Tip: As water in the cave is constantly dripping, the paths can get slippery. So watch your step – and head!

Address: 1052 Nippara, Okutama-machi, Nishitama-gun 198-0211, Tokyo Prefecture
Entrance fee: 700 yen
Getting there: Take the JR Ōme Line station and alight at Oku-Tama station. Take bus 20 from station (460 yen) at the Limestone Cave stop. Walk 15 minutes to the caves.

4. Landmark Tower Sky Garden 

Landmark Tower Sky Garden

View of Yokohama from Landmark Tower. Image credit: @elilinlinlin

Yokohama is just over an hour’s journey by train from Tokyo, and it’s far more laidback than its bustling counterpart. For the best views, head to the Landmark Tower for panoramic views of the city and Tokyo Bay at the Sky Garden observatory on the 69th floor.

You’ll be whisked up in a rocket-like 40 seconds by Japan’s fastest elevators and your ears are bound to pop – so request for some earbuds! If you’re lucky, you can even see Mount Fuji in the far distance to the West on clear days.

Pokemon Center

Image credit: @rinux18

Bonus: Catch ‘em all at the Pokemon Center within the tower. The cashier counters here are similar to the ones in the game and there’re even arcade games you can play for 100 yen!

Address: 2 Chome-2-1 Minatomirai, Nishi Ward, Yokohama 220-0012, Kanagawa Prefecture
Entrance fee: 1,000 yen|
Getting there: Take the JR East Negishi Line and alight at Sakuragicho station. Walk 7 minutes to the tower.

5. Akao Herb and Rose Garden 

This is a “secret” garden you won’t want to miss. Located just an hour outside Tokyo, the Akao Herb and Rose Garden is home to over 12 themed gardens, all on different tiers.

Akao Herb and Rose Garden

Image credit: @akaoherbandrosegarden

Start from the top of this hill where you’ll be greeted by a zen rock garden with a massive bonsai tree in the middle and picturesque views of Sagami Bay.

English and Italian Styled Gardens

Image credit: @miraimay

Making your way down, you’ll find English and Italian-style gardens that look straight out of a Disney fairy tale, bursting with blooms such as yellow mustard flowers, tulips and over 200 species of roses.

Coeda House Cafe

Image credit: @akaoherbandrosegarden

And finally at the bottom, take a break at the Coeda House cafe. Here, you can put your DIY skills to the test and craft decorative items out of local plants, all while overlooking the sea.

Address: 1024-1 Kamitaga, Atami 413-0101, Shizuoka Prefecture
Entrance fee: From 1,000 yen
Getting here: Take the JR Tokaido Shinkansen line and alight at Atami station. Take a 20-mins bus that heads to the Ajiro Asahicho area. Alight at Akao Herb & Rose Garden and walk for 5 minutes.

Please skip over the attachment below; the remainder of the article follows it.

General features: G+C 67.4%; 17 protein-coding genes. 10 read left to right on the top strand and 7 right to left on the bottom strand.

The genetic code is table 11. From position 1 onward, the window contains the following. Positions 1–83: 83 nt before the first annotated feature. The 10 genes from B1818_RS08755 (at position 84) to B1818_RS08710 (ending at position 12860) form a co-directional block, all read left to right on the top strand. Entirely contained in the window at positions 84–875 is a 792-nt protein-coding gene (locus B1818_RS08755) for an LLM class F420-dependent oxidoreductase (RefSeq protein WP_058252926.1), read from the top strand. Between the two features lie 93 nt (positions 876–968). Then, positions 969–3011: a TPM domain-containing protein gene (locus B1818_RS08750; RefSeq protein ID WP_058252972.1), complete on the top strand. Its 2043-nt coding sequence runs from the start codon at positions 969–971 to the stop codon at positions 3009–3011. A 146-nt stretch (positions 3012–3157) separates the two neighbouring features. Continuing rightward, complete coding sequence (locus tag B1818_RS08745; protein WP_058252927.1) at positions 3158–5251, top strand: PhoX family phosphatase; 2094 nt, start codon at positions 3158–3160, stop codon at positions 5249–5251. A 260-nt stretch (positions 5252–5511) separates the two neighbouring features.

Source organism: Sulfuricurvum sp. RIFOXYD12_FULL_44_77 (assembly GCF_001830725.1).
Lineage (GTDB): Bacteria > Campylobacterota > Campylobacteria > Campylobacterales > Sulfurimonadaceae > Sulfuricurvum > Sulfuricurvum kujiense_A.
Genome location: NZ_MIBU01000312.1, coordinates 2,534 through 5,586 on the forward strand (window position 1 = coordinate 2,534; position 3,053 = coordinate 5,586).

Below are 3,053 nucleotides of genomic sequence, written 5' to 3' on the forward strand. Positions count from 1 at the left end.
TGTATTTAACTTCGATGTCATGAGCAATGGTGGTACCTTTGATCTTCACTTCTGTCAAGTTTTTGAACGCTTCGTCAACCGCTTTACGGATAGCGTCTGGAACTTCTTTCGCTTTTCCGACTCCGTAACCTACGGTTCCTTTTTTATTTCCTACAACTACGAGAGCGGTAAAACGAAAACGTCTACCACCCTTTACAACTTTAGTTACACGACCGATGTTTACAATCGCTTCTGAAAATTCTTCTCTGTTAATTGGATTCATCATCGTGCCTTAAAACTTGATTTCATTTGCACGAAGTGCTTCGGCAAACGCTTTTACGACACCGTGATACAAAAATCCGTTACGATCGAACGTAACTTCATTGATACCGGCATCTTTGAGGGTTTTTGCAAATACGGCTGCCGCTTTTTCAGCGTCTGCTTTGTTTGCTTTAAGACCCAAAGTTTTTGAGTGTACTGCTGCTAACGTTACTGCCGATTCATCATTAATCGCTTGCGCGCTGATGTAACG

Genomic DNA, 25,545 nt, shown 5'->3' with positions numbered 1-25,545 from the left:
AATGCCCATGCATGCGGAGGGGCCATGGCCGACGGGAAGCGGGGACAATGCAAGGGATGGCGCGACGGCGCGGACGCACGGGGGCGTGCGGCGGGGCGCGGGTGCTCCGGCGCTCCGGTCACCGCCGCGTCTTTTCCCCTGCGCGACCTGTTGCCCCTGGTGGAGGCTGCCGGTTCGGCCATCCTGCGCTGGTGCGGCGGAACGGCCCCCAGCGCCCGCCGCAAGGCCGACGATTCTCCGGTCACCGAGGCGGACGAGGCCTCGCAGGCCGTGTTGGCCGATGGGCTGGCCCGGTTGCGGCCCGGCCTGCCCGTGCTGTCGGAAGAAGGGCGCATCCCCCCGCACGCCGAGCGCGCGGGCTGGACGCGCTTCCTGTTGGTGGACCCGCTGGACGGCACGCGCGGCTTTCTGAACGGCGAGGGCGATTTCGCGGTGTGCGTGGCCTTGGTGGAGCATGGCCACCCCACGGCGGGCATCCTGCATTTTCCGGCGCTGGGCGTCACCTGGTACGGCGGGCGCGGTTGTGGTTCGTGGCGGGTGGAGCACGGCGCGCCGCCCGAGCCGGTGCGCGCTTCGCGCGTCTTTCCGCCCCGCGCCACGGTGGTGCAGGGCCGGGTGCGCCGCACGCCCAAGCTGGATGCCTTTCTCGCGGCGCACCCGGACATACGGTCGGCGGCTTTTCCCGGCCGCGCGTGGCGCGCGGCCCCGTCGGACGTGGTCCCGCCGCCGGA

Enjoy easy and affordable train travel with a JR Pass

Traversing Japan by train can get confusing when you constantly need to purchase tickets for trips. It can rack up to a hefty sum too, which’ll make you think twice about heading beyond the big cities.

Enjoy easy and affordable travel with a JR pass

Image credit: To Europe and beyond

With the JR Pass, there’s no such headache. You’ll get unlimited train journeys based on time-frame. For instance, if you’re spending a week exploring new places outside Tokyo, pick up the 7 Day Whole Japan Rail Pass from Klook. There are also 14 or 21 day passes, or region-specific ones if you know which city you’re gonna drop by for sure.

TSL Japan

You’ll board fuss-free on all train lines operated by Japan Railways, including those on the JR railway network as well as JR Kyushu, JR Shikoku, JR West, JR Center, JR East and JR Hokkaido. Even the bullet train, JR buses, ferries and monorails will be open to you!

We did the math, too – say you’d want to spend a week covering the golden trinity of Tokyo-Osaka-Kyoto as well as the Nara and Hiroshima regions. This is what it’ll cost if you get a JR pass versus individual train tickets:

  • 7-day Whole Japan Rail pass: $332
  • Point-to-point tickets: Narita airport – Tokyo (3,000 yen) – Kyoto (13,000 yen) – Osaka (560 yen) – Nara (800 yen) – Hiroshima (11,000 yen) – Tokyo (19,000 yen) – Narita airport (3,000 yen)* = 50,360 yen = Approx $606.80

* Prices are approximations. Do note that the Tokyo – Kyoto and Nara-Hiroshima leg is via shinkansen (bullet train). 

It’s a lot more affordable.

And budget watchers, more good news if you’re going to Japan this year-end. Besides having the lowest rates in the market for a JR Pass, Klook will help you save more precious yen.

Just follow these steps…

$100 Off from Klook

Image credit: Klook

..And you’ll save a sweet $100* that can be better used on ramen, Pokemon plushies and sushi!

*T&Cs apply.

Find out more about Klook’s year-end promotion now!

This post was brought to you by Klook.